A Midsummer Night's Dream

by William Shakespeare

A Midsummer Night's Dream is a comedy, written by Shakespeare in the mid-1590s. It is one of his most fantastic (fantasy-like) plays, as it involves fairies and wood sprites, as well as regular working-class people and nobles. Set in ancient Athens, Midsummer has many ideas that make it readable/watchable for teenagers: arranged marriages, the relationship between parents and children, and young love, to name a few.
Full-length plays are divided into Acts (Shakespearean plays have five acts), which are then divided further into Scenes (in this play, each Act has one or two Scenes).

When writing literary paragraphs about this play, you must (of course) cite your sources correctly for quotations. The convention is to quote the lines, then include the act, scene and line numbers. For example,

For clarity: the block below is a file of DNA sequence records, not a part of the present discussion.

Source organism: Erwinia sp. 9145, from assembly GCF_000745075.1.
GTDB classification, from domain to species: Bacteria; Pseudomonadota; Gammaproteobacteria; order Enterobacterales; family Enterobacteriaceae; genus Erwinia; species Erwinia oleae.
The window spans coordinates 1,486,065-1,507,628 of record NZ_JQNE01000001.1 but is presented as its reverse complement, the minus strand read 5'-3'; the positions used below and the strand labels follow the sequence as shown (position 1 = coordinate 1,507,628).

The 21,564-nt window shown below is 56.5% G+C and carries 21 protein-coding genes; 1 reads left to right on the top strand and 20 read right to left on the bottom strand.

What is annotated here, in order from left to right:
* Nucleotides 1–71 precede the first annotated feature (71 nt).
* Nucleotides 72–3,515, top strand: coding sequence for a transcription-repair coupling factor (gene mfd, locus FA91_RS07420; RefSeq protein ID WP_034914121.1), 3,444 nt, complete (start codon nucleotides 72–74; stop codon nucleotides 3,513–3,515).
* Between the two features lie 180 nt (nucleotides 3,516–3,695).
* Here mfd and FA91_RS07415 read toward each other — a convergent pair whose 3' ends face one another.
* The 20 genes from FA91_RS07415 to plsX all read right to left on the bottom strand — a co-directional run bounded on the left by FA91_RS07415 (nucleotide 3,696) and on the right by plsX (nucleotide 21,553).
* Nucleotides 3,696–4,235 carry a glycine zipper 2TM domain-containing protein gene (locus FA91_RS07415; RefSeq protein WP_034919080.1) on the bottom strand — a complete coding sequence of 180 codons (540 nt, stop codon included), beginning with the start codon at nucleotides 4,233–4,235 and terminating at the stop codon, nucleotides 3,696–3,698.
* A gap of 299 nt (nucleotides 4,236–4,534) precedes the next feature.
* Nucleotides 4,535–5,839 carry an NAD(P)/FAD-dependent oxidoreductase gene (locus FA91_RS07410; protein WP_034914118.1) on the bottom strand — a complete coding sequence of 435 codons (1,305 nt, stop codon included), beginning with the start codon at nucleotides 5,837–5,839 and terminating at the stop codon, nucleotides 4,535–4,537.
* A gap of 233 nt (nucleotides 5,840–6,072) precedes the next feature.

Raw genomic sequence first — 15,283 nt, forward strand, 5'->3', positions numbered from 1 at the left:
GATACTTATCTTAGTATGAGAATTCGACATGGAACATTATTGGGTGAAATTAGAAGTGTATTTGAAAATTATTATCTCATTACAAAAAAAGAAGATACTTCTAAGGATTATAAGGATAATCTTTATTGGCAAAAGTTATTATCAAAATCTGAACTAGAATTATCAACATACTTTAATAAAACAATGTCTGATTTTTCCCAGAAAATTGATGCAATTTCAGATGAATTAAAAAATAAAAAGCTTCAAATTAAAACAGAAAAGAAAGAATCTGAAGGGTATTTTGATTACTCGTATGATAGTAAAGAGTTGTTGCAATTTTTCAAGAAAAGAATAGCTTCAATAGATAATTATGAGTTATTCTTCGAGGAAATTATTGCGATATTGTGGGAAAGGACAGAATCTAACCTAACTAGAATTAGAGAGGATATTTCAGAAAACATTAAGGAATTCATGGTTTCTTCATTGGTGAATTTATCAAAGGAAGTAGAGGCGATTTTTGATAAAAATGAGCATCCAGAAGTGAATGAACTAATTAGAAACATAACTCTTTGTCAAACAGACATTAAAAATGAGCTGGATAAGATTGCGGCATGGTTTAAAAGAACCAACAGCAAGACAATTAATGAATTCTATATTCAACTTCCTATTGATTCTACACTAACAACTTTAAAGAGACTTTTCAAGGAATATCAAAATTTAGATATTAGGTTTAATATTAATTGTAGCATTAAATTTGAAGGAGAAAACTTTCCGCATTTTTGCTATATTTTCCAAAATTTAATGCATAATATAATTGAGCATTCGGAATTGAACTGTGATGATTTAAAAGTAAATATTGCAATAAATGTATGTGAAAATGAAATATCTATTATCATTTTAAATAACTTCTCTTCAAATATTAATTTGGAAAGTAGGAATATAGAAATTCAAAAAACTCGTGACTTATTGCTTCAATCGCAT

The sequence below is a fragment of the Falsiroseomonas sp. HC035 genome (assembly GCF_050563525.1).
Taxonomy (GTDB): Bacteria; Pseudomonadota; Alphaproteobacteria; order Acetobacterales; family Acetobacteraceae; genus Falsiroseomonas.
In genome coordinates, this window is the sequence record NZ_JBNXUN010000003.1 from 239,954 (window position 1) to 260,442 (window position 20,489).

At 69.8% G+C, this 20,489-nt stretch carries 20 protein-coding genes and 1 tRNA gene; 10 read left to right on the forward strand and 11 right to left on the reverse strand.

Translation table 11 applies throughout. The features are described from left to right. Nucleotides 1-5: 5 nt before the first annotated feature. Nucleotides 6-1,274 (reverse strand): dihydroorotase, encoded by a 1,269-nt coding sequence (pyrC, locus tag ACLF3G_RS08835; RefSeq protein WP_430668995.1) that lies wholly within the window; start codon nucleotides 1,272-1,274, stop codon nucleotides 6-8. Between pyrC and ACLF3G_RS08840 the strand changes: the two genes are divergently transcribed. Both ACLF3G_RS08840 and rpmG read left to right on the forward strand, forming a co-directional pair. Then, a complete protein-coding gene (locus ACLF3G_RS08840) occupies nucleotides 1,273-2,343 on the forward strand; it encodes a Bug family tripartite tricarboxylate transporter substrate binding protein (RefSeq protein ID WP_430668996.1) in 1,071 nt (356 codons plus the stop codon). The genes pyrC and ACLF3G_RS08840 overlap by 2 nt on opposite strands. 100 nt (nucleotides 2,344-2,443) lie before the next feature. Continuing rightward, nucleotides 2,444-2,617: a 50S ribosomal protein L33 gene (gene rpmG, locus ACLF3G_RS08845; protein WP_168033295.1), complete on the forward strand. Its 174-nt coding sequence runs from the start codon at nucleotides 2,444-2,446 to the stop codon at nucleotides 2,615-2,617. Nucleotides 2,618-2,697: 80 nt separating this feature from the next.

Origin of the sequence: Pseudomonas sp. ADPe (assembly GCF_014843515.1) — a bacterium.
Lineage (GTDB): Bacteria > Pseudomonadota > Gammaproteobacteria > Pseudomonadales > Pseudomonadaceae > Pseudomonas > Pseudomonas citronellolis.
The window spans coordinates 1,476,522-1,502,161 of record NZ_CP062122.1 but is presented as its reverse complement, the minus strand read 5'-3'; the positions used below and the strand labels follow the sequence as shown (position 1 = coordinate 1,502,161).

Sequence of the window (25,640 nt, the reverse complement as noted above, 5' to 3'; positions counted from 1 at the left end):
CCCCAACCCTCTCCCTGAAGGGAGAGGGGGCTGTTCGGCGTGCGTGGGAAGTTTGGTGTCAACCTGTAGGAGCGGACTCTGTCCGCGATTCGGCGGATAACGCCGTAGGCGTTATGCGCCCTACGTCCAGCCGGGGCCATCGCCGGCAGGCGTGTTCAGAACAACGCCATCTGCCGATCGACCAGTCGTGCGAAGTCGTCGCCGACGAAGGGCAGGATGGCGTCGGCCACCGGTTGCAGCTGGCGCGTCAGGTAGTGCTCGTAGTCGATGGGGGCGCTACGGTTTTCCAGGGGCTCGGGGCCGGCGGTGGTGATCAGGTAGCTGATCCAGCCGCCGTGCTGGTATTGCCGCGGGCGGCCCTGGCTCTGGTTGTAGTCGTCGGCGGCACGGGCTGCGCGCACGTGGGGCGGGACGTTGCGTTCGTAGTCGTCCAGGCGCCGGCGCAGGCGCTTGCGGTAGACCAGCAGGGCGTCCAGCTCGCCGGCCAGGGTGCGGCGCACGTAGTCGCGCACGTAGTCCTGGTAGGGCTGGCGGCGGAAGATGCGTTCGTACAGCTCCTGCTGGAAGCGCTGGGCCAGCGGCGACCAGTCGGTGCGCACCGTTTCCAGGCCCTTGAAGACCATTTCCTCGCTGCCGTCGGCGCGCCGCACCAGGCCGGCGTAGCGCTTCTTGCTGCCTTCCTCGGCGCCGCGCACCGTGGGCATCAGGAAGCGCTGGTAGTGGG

"Here comes my messenger./ How now, mad spirit! / What night-rule now about this haunted grove?" (Shakespeare 3.2.4-6)

Here are the study questions and pre-reading vocabulary questions to help prepare you for each part of the play.
Read the study questions and do the vocabulary to help you understand each scene. We will read the scenes aloud in class--you will be marked on your ability to read your part(s) with feeling and showing understanding of the script. After each scene has been read, we will go over the study questions together.

When we have finished reading the entire play, there will be a unit test.
Act I
Act I Study Questions
Act I Vocabulary
Act II
Act II Study Questions
Act II Vocabulary
Act III Study Questions
Act III Vocabulary
Act IV
Act IV Study Questions
Act IV Vocabulary
Act V
Act V Study Questions
Act V Vocabulary
To see who has what role for our read-aloud in class, see the following sites: PER 3 LIST or PER 5 LIST

We will not be taking home a text with the play in it; instead, you will be able to access the play on this website.
When reading aloud in class, we will use a class set of play texts...but why bring more books home if you don't need to?

Totally not understanding the play AT ALL? See me for a suggestion.

Discussion questions which might show up on your unit test are on the attached page. You might recognize some of them from the round-robin activity we did in class.